Rankings: MLB Pipeline - 11th, The Athletic - 8th, Fangraphs - 28th

A’s Prospect Comparison: Max Muncy


I’m 50/50 on whether to believe the Twins smoke, but if they do opt for chaos and pass over Jenkins or whoever else falls to them, it would be borderline malpractice for the Oakland not to take them. On the other hand, things end up going chalk, the A’s will have their pick of the lot with the rest of the guys and it’ll be hard to say whether they’re right or wrong with so little clarity beyond the first five. Personally, I’d probably go with Taylor since he seems the most well-rounded and my brain can’t handle any more catchers.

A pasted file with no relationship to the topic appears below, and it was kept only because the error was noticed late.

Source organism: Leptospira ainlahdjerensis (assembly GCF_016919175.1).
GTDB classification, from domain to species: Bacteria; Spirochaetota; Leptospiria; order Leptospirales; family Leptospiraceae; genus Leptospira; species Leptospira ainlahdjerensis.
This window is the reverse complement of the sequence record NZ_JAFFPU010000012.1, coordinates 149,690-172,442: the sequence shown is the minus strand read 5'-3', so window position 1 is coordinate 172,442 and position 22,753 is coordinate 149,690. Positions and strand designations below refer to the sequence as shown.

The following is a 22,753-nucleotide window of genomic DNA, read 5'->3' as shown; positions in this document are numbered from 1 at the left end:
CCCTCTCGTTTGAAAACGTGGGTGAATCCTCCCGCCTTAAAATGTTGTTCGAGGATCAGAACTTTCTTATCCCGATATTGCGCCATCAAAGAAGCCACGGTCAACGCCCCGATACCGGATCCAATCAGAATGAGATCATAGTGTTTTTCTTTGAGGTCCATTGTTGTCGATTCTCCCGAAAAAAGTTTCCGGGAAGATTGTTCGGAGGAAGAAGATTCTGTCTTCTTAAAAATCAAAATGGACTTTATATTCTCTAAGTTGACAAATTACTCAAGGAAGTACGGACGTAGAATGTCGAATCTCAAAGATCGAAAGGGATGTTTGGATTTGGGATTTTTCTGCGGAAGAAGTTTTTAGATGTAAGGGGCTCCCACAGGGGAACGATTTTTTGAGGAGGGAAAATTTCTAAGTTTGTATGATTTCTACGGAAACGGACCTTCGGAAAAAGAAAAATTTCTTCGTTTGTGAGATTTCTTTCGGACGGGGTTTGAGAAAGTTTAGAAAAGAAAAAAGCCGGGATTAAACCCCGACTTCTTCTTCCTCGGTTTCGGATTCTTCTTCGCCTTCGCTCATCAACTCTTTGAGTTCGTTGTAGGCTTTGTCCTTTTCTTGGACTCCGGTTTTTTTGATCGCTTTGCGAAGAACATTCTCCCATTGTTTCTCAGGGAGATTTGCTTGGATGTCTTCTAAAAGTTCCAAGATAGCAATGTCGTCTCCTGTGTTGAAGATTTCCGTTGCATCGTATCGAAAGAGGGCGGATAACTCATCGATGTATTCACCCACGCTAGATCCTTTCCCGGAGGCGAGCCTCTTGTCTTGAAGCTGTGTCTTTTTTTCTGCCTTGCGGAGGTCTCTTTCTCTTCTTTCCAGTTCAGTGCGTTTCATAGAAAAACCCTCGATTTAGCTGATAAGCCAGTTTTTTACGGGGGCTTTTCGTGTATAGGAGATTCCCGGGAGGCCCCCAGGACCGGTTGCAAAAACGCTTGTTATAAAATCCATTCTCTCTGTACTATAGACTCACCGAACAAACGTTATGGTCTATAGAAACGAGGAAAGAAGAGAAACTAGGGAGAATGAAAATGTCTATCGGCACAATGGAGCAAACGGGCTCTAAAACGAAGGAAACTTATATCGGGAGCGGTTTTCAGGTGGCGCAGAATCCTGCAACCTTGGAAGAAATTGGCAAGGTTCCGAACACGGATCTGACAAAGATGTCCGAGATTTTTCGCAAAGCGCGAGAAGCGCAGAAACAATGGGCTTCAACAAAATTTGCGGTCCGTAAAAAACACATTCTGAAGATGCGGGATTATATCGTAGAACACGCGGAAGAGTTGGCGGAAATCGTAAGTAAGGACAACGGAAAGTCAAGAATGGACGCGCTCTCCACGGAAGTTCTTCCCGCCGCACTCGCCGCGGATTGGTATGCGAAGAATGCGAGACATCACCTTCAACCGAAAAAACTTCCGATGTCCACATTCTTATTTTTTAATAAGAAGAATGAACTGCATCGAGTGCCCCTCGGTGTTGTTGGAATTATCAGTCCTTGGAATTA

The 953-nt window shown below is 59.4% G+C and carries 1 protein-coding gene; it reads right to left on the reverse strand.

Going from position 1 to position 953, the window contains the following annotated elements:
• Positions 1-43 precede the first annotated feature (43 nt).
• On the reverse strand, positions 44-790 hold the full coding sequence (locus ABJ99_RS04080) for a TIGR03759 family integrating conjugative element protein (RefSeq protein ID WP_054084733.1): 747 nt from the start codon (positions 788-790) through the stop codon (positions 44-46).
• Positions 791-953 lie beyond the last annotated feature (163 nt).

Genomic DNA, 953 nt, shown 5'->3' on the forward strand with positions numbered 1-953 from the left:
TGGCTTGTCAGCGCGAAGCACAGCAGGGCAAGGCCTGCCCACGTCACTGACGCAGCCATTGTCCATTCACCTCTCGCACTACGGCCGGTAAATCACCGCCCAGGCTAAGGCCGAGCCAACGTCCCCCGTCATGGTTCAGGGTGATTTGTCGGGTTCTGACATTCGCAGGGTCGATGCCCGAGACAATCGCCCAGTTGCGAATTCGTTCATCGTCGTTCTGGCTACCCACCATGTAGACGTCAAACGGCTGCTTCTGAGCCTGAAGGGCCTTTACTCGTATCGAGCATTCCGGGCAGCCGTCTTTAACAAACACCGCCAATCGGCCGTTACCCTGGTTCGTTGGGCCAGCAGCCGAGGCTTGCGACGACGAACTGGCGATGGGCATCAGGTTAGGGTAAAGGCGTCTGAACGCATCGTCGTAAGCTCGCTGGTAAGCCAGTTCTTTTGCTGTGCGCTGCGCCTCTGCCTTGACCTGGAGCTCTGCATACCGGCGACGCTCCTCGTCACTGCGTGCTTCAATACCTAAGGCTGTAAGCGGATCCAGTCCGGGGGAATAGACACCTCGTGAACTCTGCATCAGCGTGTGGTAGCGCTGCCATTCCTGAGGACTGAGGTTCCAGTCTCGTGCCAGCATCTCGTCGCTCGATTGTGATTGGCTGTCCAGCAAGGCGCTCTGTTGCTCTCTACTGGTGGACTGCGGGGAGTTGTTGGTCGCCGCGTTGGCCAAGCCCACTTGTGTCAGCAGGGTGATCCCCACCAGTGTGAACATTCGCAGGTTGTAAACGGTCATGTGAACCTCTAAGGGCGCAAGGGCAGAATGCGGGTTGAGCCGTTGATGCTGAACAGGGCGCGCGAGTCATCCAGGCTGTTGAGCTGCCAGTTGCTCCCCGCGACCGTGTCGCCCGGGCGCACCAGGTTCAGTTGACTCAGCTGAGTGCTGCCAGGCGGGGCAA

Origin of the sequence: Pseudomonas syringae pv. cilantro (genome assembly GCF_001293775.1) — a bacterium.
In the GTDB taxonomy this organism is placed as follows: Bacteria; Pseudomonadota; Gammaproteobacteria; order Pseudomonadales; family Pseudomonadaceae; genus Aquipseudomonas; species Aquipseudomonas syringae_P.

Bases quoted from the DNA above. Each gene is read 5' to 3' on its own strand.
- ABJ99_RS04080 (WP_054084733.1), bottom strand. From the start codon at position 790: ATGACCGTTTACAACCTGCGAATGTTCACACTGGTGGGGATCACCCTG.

But regardless of who the A’s select with that blessed and cursed 6th pick, it’ll provide a much-needed injection of high-end talent into the farm system. He’ll likely instantly slot into the organization’s top five prospects as the fanbase rests all of their hope and faith on his shoulders to save the team from an abysmal era of Oakland baseball.

Stay tuned for more draft coverage as the A’s start making picks!